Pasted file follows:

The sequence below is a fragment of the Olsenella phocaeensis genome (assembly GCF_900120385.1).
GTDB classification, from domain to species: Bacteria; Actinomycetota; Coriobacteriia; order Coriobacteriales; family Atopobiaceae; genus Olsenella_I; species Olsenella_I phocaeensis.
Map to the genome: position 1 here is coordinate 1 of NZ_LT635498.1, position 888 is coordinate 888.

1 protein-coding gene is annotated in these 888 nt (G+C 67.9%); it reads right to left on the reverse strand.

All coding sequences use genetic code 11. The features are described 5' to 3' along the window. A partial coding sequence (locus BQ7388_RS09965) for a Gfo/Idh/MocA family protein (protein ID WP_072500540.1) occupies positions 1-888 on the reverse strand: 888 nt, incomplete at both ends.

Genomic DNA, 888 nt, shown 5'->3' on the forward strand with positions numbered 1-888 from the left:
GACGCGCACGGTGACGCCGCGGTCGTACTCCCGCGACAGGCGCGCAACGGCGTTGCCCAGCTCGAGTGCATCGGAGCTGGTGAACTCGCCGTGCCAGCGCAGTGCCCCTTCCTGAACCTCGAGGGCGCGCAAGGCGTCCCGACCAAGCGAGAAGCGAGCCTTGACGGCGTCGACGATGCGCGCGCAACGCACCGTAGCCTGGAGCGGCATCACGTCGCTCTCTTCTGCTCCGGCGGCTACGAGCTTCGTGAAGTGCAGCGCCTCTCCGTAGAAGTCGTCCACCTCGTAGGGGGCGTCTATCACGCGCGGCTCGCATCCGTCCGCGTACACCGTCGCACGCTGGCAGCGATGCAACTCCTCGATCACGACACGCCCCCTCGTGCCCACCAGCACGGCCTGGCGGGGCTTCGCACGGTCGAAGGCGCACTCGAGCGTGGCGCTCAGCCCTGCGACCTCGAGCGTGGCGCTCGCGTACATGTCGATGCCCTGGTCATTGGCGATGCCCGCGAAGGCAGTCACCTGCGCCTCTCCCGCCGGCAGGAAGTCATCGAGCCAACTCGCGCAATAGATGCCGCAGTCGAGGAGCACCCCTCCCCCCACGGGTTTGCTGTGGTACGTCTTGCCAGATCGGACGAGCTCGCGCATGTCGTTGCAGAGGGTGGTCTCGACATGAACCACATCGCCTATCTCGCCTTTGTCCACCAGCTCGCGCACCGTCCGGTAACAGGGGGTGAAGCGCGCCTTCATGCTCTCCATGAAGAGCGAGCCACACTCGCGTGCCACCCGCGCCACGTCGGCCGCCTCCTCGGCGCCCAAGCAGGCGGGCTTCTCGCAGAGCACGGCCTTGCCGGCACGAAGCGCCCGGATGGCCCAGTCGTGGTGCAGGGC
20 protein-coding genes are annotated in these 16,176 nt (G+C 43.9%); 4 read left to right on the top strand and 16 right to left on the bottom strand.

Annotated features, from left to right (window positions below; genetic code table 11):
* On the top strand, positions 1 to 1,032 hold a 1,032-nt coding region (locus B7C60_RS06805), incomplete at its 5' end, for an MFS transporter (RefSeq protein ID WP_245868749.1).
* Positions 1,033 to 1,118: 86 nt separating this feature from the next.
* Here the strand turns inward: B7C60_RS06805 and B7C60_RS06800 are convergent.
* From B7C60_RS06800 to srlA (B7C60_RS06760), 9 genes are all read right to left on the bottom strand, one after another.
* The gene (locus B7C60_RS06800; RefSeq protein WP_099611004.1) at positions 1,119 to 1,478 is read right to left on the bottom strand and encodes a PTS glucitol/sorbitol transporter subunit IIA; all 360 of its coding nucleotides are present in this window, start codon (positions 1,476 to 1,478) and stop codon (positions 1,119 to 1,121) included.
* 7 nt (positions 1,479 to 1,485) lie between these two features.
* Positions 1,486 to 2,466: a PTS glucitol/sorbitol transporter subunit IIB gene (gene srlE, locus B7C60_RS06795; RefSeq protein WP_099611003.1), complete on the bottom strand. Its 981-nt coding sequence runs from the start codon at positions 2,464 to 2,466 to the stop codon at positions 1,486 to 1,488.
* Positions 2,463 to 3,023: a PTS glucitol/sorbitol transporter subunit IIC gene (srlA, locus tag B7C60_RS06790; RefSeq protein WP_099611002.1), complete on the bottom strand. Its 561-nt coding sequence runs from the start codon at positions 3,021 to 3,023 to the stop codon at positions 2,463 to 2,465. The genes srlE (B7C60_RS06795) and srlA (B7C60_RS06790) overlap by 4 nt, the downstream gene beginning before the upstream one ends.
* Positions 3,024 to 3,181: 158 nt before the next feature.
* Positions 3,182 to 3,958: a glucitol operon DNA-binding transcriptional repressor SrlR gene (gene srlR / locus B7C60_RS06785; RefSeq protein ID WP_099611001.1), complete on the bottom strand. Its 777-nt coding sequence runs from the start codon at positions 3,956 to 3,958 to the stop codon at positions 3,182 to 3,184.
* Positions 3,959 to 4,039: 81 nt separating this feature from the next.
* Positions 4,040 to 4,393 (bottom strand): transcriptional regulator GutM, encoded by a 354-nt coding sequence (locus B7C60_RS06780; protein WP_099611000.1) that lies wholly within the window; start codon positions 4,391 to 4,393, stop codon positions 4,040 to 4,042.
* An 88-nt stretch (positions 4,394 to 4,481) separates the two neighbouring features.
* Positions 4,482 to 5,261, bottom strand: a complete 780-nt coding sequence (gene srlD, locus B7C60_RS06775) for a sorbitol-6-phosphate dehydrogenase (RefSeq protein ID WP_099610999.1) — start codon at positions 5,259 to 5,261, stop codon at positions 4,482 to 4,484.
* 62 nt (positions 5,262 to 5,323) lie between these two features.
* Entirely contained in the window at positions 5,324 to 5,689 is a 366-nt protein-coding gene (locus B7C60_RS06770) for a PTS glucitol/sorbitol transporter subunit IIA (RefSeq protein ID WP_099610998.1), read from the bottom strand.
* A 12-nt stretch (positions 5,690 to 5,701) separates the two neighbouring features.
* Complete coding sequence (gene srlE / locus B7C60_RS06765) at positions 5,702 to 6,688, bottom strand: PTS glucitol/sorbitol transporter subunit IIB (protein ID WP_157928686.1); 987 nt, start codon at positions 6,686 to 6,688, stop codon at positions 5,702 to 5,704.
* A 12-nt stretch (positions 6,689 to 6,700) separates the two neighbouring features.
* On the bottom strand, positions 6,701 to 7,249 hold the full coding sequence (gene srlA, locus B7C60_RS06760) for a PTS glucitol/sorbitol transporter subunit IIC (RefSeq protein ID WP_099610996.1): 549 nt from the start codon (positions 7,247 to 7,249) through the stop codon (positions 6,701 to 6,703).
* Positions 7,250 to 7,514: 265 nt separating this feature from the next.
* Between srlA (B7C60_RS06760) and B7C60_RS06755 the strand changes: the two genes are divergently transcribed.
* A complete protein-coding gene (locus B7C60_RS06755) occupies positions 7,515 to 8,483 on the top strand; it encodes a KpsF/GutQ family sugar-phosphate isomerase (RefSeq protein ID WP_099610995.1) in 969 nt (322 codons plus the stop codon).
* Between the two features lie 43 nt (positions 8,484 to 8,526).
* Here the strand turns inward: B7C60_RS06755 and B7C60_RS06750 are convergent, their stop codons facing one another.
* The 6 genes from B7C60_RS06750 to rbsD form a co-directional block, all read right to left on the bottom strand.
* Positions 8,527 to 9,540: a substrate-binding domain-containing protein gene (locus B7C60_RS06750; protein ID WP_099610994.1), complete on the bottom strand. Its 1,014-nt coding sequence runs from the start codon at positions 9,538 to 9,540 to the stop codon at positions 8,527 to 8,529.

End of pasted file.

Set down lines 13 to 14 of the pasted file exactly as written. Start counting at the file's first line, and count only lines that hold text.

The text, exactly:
* From B7C60_RS06800 to srlA (B7C60_RS06760), 9 genes are all read right to left on the bottom strand, one after another.
* The gene (locus B7C60_RS06800; RefSeq protein WP_099611004.1) at positions 1,119 to 1,478 is read right to left on the bottom strand and encodes a PTS glucitol/sorbitol transporter subunit IIA; all 360 of its coding nucleotides are present in this window, start codon (positions 1,476 to 1,478) and stop codon (positions 1,119 to 1,121) included.